Tools of the Oppressor

On November 13th, Charles Mills, a prominent political philosopher, visited Davidson College and delivered a lecture entitled “Racial Justice.” Mills’ lecture focused on dealing with racial justice within a liberal framework. The premise of this lecture was to debate if racism can ever be eradicated within a historically racist system.

Mills deconstructed racial justice to include two subgroups: g-justice and t-justice. G-justice represents justice for a groups and t-justice represents theories of justice. Mills then presented two options: either a modification of t-justice to include g-justice or a “complete rejection” of t-justice as justice at all. Mills continued to explain that he proposes the former, modifying the existing framework of Rawlsianism to include structures that would result in g-justice. This requires “corrective justice” through ending racial exploitation, racial disrespect, and second class citizenship of the non-white races.

While I found Mills’ lecture fascinating, it was Mills’ reasoning for why he chose the first option, adaptation, that I found most intriguing. One student asked Mills why he chose to adapt an existing framework instead of creating his own framework, prompting Mills to explain that it is easier for other to understand and accept something that is familiar than something entirely new created by “a guy with an accent that they had never heard of before.” This argument reminded me of something I focussed on in Unit 1 of the Humanities program, the tendency of people proposing shifts in conceptual schemas to use the “tools of the oppressor,” or existing theories to justify their new ideas. This tool was used by Dr King in his Letter From a Birmingham Jail, as he alluded to past philosophers like St Augustine in order to justify his own theory of corrective justice through the justification of breaking “unjust laws.” Both Mills and King argued in favor of adjusting existing systems instead of a complete upheaval and creation of something new. In situations where the ideas being presented can be viewed as “extreme” or “irrational,” it may be easier to follow King and Mills in simply adapting the status quo to fit their own philosophies of justice. The inherent desire of all humans to be “right” causes resistance to new ideas. If a bit of similarity remains between the previous conceptual schema and the schema proposed, the new schema becomes easier to accept. As Mills said that he seeks general acceptance of the modified Rawlsian liberalism, the best way to achieve this was to take what people already understand and modify it to accommodate the changes needed to achieve racial justice.

While I found Mills’ lecture fascinating, it was Mills’ reasoning for why he chose the first option, adaptation, that I found most intriguing. One student asked Mills why he chose to adapt an existing framework instead of creating his own framework, prompting Mills to explain that it is easier for other to understand and accept something that is familiar than something entirely new created by “a guy with an accent that they had never heard of before.” This argument reminded me of something I focussed on in Unit 1 of the Humanities program, the tendency of people proposing shifts in conceptual schemas to use the “tools of the oppressor,” or existing theories to justify their new ideas. This tool was used by Dr King in his Letter From a Birmingham Jail, as he alluded to past philosophers like St Augustine in order to justify his own theory of corrective justice through the justification of breaking “unjust laws.” Both Mills and King argued in favor of adjusting existing systems instead of a complete upheaval and creation of something new. In situations where the ideas being presented can be viewed as “extreme” or “irrational,” it may be easier to follow King and Mills in simply adapting the status quo to fit their own philosophies of justice. The inherent desire of all humans to be “right” causes resistance to new ideas. If a bit of similarity remains between the previous conceptual schema and the schema proposed, the new schema becomes easier to accept. As Mills said that he seeks general acceptance of the modified Rawlsian liberalism, the best way to achieve this was to take what people already understand and modify it to accommodate the changes needed to achieve racial justice.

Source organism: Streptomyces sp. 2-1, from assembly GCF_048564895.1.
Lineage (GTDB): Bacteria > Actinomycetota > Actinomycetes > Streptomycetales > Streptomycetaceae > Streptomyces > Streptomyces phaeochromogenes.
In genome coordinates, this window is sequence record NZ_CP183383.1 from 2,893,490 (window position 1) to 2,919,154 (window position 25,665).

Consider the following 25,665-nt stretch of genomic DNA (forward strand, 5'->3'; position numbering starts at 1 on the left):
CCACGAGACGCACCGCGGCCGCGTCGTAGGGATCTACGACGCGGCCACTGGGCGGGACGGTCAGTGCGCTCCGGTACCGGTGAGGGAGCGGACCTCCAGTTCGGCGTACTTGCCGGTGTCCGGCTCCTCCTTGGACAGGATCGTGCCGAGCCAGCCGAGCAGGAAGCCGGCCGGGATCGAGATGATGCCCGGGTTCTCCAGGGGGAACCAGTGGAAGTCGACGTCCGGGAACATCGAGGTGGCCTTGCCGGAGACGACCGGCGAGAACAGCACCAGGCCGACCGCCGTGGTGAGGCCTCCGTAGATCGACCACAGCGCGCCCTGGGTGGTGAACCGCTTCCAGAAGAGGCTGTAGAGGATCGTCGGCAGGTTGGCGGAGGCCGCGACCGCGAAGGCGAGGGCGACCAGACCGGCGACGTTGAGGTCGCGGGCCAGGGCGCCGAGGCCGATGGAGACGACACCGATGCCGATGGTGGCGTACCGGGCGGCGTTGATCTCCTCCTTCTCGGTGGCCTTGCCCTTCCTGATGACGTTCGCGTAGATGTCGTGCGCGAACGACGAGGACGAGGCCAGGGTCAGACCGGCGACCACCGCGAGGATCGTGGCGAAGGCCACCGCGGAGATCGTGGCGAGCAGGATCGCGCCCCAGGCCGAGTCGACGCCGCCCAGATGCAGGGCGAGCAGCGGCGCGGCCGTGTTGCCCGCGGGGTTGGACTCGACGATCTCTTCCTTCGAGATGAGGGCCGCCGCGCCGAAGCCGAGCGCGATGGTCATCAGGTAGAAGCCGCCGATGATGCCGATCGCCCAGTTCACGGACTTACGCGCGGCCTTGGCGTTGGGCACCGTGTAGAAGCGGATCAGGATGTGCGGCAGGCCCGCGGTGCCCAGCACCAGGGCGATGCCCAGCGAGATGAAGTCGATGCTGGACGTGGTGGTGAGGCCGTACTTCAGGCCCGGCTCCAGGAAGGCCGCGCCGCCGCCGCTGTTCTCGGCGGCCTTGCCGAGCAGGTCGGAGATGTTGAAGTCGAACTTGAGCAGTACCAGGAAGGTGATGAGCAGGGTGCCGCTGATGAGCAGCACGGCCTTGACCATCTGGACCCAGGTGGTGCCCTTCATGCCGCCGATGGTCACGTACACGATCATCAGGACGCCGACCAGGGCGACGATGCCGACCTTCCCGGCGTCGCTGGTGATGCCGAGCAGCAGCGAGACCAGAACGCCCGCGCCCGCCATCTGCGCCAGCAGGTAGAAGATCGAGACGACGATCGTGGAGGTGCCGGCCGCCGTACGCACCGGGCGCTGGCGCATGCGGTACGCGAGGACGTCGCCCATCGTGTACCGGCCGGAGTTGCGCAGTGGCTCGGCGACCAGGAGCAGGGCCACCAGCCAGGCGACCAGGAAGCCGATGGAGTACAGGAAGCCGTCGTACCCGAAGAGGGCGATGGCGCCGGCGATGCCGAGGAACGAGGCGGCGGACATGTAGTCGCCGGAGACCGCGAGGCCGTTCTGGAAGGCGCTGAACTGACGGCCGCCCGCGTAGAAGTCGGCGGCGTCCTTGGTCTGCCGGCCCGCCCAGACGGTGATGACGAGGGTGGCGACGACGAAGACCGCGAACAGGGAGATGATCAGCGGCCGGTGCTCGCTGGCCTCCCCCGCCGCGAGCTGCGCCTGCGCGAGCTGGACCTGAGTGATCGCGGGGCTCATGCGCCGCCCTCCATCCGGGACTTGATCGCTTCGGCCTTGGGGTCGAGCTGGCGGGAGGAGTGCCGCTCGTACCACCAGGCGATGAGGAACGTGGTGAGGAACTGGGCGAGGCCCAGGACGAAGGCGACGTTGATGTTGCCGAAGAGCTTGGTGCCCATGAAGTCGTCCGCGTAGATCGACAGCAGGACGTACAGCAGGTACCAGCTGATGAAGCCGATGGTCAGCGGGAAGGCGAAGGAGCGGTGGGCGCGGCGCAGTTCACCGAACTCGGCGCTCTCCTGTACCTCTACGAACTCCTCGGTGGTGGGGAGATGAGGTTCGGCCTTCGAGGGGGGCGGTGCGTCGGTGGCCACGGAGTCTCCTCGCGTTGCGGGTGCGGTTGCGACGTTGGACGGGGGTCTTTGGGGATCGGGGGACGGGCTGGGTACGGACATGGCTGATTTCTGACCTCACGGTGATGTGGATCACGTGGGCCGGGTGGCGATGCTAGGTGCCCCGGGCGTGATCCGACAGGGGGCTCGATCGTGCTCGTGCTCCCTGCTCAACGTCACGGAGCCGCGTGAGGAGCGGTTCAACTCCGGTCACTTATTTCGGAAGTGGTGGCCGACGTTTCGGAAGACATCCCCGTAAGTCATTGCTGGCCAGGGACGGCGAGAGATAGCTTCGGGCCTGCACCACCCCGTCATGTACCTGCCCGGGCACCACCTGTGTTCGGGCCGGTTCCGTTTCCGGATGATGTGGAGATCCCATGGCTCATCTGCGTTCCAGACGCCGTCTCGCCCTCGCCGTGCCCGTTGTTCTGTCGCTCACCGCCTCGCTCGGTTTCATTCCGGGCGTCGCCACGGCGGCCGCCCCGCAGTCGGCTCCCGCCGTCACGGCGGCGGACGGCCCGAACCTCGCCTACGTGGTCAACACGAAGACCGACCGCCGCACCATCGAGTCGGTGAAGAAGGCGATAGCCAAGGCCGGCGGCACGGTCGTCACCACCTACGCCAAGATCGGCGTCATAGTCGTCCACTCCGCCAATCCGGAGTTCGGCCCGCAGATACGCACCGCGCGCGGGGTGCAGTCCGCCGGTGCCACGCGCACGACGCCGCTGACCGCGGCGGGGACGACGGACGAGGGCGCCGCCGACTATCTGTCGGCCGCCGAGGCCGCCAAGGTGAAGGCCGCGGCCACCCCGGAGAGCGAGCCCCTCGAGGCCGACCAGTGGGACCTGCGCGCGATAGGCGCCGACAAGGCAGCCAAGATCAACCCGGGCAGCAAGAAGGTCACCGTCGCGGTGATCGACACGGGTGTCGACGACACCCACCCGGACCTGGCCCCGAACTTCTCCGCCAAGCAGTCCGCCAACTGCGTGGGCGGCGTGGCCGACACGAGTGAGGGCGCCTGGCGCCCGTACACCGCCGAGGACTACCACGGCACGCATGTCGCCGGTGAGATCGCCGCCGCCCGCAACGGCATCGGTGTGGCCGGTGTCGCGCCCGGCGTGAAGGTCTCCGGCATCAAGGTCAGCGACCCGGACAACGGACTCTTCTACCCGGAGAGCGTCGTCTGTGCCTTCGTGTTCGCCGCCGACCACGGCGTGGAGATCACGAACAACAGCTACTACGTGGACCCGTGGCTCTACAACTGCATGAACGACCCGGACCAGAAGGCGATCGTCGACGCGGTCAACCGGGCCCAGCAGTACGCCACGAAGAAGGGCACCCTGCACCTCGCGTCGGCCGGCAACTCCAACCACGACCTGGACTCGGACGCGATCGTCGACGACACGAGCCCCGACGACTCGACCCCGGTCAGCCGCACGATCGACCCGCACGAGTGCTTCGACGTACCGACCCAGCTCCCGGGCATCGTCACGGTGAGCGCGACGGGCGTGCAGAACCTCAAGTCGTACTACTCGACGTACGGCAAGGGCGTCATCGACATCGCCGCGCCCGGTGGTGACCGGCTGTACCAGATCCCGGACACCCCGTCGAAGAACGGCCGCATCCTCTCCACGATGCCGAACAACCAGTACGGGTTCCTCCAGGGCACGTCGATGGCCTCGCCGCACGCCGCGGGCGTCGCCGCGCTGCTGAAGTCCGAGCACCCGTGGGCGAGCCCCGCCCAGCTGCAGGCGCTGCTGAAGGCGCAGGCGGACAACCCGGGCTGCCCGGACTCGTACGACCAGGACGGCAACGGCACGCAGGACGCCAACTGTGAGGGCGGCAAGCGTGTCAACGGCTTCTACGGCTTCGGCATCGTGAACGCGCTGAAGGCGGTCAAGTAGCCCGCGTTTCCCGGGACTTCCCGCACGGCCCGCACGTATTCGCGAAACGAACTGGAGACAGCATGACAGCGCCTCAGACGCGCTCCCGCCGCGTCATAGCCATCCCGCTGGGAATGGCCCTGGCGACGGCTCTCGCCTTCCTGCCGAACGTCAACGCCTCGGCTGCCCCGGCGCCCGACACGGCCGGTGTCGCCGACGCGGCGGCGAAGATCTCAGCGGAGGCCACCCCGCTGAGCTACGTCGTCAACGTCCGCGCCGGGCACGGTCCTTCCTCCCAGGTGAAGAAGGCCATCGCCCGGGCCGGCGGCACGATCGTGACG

Bibliography

King, Martin Luther. Letter from a Birmingham Jail. New York: NY, Writer’s House, 1963. Quoted in Rider, Jonathan. Gospel of Freedom: Martin Luther King, Jr.s Letter from Birmingham Jail and the Struggle That Changed a Nation. New York: Bloomsbury Press,

Mills, Charles. “Racial Justice.” Paper presented at Davidson College, Davidson, NC, November 13th, 2018.

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